Senate Bill (CARES Act)

Using your 2019 return, 2018 return, or 2019 Social Security data, the IRS would cut you a check for $1,200 (if single/$2,400 if married filing jointly) PLUS $500 for each child under the age of 17.

Example. A is a single taxpayer. On A’s 2019 tax return, A had gross income of $50,000 and an income tax liability of $1,000. A had withholding of $1,000, reducing the net liability to zero. Despite the fact that A’s tax liability for 2019 A was only $1,000, A is entitled to receive a check for $1,200.

No payment would be made to anyone who was claimed as a dependent on another’s return in 2018 and 2019.

The payment “phases out” once your “adjusted gross income (AGI)” — think: total income minus a handful of deductions — exceeds $75,000 (if single, $150,000 if married). Once over those thresholds, you’ll lose $5 of your payment for every $100 your AGI exceeds those thresholds. So…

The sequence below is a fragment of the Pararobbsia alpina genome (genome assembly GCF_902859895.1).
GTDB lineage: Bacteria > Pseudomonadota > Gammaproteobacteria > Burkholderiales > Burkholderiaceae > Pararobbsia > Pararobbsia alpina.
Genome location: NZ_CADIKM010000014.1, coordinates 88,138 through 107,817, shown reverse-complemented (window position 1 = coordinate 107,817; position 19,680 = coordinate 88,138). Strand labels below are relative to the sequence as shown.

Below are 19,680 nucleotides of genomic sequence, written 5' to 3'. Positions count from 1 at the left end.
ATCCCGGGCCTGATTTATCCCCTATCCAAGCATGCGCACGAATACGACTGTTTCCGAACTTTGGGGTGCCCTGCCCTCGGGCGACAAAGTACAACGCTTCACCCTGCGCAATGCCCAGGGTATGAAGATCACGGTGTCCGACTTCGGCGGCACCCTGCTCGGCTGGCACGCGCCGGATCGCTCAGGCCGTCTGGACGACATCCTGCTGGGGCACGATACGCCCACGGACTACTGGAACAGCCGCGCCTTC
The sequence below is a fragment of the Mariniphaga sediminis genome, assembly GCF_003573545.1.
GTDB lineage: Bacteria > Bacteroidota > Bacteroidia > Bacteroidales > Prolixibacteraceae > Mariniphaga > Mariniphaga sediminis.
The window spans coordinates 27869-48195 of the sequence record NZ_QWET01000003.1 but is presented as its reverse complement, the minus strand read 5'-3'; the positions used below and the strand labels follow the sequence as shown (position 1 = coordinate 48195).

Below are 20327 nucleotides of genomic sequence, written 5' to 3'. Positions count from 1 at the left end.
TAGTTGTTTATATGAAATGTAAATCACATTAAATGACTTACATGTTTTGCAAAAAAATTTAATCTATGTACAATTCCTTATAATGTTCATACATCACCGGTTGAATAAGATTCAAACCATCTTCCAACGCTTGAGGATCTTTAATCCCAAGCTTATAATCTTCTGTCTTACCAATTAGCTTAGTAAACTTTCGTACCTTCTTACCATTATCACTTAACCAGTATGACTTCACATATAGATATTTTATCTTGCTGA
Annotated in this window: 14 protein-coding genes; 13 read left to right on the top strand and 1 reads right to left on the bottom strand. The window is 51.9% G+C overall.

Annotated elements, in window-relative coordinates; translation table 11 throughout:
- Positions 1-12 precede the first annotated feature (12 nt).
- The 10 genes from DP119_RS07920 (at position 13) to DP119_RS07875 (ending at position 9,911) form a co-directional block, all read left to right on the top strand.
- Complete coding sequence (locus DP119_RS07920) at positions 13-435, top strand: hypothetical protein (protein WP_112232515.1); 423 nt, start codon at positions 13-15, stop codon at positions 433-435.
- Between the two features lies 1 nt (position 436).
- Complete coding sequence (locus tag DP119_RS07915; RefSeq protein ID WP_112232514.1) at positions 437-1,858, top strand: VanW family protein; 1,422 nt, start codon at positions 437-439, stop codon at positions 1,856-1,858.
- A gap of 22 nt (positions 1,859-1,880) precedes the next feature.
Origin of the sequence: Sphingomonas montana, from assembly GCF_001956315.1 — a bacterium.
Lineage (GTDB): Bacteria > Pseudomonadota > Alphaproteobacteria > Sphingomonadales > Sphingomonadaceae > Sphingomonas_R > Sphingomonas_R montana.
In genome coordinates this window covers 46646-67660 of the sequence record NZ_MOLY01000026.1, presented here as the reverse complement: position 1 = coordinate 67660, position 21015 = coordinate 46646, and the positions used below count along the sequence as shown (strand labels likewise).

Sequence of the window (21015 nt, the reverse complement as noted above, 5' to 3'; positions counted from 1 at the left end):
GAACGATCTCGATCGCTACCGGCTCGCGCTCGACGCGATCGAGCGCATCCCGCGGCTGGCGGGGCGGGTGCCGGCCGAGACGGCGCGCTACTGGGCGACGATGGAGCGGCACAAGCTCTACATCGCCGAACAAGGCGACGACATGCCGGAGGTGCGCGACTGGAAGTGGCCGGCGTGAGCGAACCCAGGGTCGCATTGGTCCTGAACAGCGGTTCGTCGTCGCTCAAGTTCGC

• If you are single with no kids and would be due a payment of $1,200, it will be wiped out completely if your 2018 AGI exceeded $99,000 (($99,000 – $75,000) * 5% = $1,200).
  • If you are married with no kids and are due a payment of $2,400, it will be gone if your AGI for 2018 exceeded $198,000 (($198,000-$150,000)*5% = $2,400).
  • If you’ve got kids, then obviously, it will take more income before all of the payment is wiped out. For example, a married couple with two children who is eligible for the maximum payment of $3,400 wouldn’t lose all of their payment until AGI for 2018 exceeded $218,000.

The payment, which would be made between now and December 31, 2020 — acts as an advance payment of a credit you will compute AGAIN on your 2020 tax return.